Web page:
Tuesday, June 2, 2015

i would miss this all so much


A few months ago, I traveled to Minneapolis for a writing conference. This wasn't so much a destination as a stop on my way to somewhere else, namely, becoming a better writer. The day I landed, April was acting more like February, keeping the sun hidden with a think layer of clouds and blowing cold wind to stir up the leaves and trash along the sidewalks. From the airport I took the light rail downtown, and dug my winter coat out of my suitcase to put over top my denim jacket while I waited for it to come. After the light rail, I crossed the street and took the bus a few miles to my hostel. Bare tree branches hadn't yet sprouted their new leaves, and the hostel had an old, creepy feeling (made even more so by the quirky characters who worked there). I looked at my room and one of my first thoughts was, I hope there are no mice in here.

The first day, it rained so hard that my boots and pants were soaked through by the time I walked the mile to the convention center from my hostel, and my coffee had turned cold and stale along the way. Later that day, it snowed. There wasn't much good food to eat or anything interesting to see, and though I liked my conference, I was eager to leave Minneapolis behind.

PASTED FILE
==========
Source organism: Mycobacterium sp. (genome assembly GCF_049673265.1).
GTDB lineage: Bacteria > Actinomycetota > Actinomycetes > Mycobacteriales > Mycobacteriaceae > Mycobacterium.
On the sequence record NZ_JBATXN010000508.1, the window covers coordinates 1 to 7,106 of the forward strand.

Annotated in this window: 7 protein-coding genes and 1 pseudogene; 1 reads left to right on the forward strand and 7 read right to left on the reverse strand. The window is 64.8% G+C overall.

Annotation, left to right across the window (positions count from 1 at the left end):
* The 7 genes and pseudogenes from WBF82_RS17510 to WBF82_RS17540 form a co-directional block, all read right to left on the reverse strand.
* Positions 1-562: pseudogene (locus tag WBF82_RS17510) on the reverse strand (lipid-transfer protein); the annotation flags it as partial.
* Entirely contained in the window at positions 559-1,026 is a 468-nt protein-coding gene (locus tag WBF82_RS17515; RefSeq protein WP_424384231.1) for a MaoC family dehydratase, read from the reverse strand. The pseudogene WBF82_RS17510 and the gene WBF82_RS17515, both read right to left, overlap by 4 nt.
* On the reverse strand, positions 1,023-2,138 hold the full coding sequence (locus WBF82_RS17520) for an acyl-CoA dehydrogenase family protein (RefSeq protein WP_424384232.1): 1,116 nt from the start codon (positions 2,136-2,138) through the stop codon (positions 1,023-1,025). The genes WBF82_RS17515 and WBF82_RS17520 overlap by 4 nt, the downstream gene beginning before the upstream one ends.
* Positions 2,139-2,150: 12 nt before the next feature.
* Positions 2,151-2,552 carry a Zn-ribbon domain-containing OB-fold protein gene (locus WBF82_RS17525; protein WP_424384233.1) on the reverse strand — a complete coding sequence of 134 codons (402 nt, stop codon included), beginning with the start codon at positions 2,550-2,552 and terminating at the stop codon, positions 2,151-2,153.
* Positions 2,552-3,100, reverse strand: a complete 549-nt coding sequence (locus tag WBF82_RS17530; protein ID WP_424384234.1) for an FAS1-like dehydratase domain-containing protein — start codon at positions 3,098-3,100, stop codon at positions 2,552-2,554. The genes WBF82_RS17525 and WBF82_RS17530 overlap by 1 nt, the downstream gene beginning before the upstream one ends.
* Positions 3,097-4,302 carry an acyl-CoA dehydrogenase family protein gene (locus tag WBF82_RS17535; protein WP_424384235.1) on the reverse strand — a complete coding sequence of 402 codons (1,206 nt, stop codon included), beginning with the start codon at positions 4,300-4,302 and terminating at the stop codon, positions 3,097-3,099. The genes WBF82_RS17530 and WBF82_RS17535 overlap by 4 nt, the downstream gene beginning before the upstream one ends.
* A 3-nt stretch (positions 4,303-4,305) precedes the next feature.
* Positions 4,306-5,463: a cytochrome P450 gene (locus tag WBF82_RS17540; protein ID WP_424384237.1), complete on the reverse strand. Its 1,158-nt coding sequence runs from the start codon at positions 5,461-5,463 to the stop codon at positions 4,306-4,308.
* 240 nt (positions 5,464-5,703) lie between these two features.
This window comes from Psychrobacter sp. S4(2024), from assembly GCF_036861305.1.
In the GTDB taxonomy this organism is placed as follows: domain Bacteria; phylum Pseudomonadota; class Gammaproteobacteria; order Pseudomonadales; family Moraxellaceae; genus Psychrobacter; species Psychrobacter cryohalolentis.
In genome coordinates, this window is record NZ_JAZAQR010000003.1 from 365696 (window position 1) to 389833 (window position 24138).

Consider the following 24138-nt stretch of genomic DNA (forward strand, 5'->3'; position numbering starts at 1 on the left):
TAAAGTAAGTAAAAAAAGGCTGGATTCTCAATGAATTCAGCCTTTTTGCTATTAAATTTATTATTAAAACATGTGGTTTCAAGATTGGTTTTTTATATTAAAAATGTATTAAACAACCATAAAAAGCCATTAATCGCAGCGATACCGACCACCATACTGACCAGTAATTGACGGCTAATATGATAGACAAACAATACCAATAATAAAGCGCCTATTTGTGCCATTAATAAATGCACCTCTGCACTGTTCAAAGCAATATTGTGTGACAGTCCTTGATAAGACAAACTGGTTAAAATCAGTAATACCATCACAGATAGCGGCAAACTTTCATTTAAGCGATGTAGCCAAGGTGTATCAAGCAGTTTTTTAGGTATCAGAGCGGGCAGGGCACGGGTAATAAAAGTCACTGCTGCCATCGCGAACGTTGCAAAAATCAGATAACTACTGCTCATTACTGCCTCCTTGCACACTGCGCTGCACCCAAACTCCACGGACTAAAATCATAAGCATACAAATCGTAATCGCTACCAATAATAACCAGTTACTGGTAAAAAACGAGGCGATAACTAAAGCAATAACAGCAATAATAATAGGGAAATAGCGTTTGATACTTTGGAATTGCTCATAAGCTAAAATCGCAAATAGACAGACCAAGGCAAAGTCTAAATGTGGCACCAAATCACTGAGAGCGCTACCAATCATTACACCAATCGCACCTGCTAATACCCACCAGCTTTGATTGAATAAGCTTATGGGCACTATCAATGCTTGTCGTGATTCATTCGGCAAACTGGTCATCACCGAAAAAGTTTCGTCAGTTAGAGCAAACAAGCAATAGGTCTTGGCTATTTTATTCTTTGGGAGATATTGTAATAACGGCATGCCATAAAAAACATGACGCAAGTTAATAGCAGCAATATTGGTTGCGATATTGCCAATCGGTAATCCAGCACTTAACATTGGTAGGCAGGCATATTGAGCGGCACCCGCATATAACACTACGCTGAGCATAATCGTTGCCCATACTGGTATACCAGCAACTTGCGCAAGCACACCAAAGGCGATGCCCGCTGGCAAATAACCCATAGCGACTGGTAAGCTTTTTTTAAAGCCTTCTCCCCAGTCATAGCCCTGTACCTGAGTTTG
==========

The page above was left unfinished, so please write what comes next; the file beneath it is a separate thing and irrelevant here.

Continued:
The next morning, I went for a run. Running a city forges a special relationship between you and it - you feel its roads, see more of it up close, get some of its wind in your hair. I stood by the Mississippi and took photos of the sky and bridge. Later that day, the sun came out. After the conference was over for the day, I walked in the sun's warming glow with some new books in my hand and full of new words and ideas. After dinner, I went to a coffee shop. And I think that's when it happened that I fell in love with Minneapolis.

It was familiar, in its brick and gritty city and white and black and trees and sky. And it was decidedly not Los Angeles, the city which has been my home for nearly 11 years but against which I still like to rail, an adopted daughter who still stands on the edges of her new home. The coffee shops were open late, people weren't trying to make statements, there were old brick churches and skyways and so many things inside instead of out. I liked that it was new and that I didn't have to learn to love it in the long-term kind of way one has to settle into home.

I suppose I have a bit of a wandering heart. On the flight home, I considered what it would be like to move to Minneapolis and have coffee not just one Sunday but every Sunday at that coffee shop I visited and to run along the Mississippi and buy a heavier winter coat. This was still on my mind when I arrived at Union Station from the bus that drove me there from LAX, ready to catch the light rail to Pasadena. I rolled my suitcase behind me and looked up to the cloudless sky that seems so big here. The sun painted the sky pink as it left for the day, and jasmine flirted with the early evening air that was cool, not cold. And I remembered, this is why it's good to call LA my home. I would miss this all so much.

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